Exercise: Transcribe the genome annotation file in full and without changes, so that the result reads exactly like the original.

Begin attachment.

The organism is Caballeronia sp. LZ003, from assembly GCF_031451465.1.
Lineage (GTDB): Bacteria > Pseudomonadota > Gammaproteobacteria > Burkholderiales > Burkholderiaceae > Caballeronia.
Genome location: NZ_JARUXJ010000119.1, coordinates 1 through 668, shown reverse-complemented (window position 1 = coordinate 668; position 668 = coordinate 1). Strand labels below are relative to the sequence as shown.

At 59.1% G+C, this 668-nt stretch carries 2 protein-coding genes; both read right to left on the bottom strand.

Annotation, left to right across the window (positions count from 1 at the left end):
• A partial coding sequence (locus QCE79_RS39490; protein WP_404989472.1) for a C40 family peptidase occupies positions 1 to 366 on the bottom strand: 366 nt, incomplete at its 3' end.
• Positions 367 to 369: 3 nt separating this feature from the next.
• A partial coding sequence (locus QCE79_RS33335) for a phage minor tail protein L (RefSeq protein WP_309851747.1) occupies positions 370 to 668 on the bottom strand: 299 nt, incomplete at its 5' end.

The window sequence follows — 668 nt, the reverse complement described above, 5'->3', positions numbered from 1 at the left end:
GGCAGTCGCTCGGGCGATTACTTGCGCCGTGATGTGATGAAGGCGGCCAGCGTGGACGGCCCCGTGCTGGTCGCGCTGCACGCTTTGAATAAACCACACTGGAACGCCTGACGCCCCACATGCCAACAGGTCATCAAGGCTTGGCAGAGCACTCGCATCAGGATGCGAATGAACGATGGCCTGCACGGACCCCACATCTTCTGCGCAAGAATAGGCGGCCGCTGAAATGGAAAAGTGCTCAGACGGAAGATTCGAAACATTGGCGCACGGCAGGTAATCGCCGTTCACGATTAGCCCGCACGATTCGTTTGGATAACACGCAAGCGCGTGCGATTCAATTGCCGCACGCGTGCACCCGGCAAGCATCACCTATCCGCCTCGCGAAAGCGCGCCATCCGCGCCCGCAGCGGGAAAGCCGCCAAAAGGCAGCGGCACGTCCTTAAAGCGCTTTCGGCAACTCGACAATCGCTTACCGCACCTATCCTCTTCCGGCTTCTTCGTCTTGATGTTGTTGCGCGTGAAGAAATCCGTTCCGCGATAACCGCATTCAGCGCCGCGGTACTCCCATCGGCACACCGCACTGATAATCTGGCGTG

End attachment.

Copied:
The organism is Caballeronia sp. LZ003, from assembly GCF_031451465.1.
Lineage (GTDB): Bacteria > Pseudomonadota > Gammaproteobacteria > Burkholderiales > Burkholderiaceae > Caballeronia.
Genome location: NZ_JARUXJ010000119.1, coordinates 1 through 668, shown reverse-complemented (window position 1 = coordinate 668; position 668 = coordinate 1). Strand labels below are relative to the sequence as shown.

At 59.1% G+C, this 668-nt stretch carries 2 protein-coding genes; both read right to left on the bottom strand.

Annotation, left to right across the window (positions count from 1 at the left end):
• A partial coding sequence (locus QCE79_RS39490; protein WP_404989472.1) for a C40 family peptidase occupies positions 1 to 366 on the bottom strand: 366 nt, incomplete at its 3' end.
• Positions 367 to 369: 3 nt separating this feature from the next.
• A partial coding sequence (locus QCE79_RS33335) for a phage minor tail protein L (RefSeq protein WP_309851747.1) occupies positions 370 to 668 on the bottom strand: 299 nt, incomplete at its 5' end.

The window sequence follows — 668 nt, the reverse complement described above, 5'->3', positions numbered from 1 at the left end:
GGCAGTCGCTCGGGCGATTACTTGCGCCGTGATGTGATGAAGGCGGCCAGCGTGGACGGCCCCGTGCTGGTCGCGCTGCACGCTTTGAATAAACCACACTGGAACGCCTGACGCCCCACATGCCAACAGGTCATCAAGGCTTGGCAGAGCACTCGCATCAGGATGCGAATGAACGATGGCCTGCACGGACCCCACATCTTCTGCGCAAGAATAGGCGGCCGCTGAAATGGAAAAGTGCTCAGACGGAAGATTCGAAACATTGGCGCACGGCAGGTAATCGCCGTTCACGATTAGCCCGCACGATTCGTTTGGATAACACGCAAGCGCGTGCGATTCAATTGCCGCACGCGTGCACCCGGCAAGCATCACCTATCCGCCTCGCGAAAGCGCGCCATCCGCGCCCGCAGCGGGAAAGCCGCCAAAAGGCAGCGGCACGTCCTTAAAGCGCTTTCGGCAACTCGACAATCGCTTACCGCACCTATCCTCTTCCGGCTTCTTCGTCTTGATGTTGTTGCGCGTGAAGAAATCCGTTCCGCGATAACCGCATTCAGCGCCGCGGTACTCCCATCGGCACACCGCACTGATAATCTGGCGTG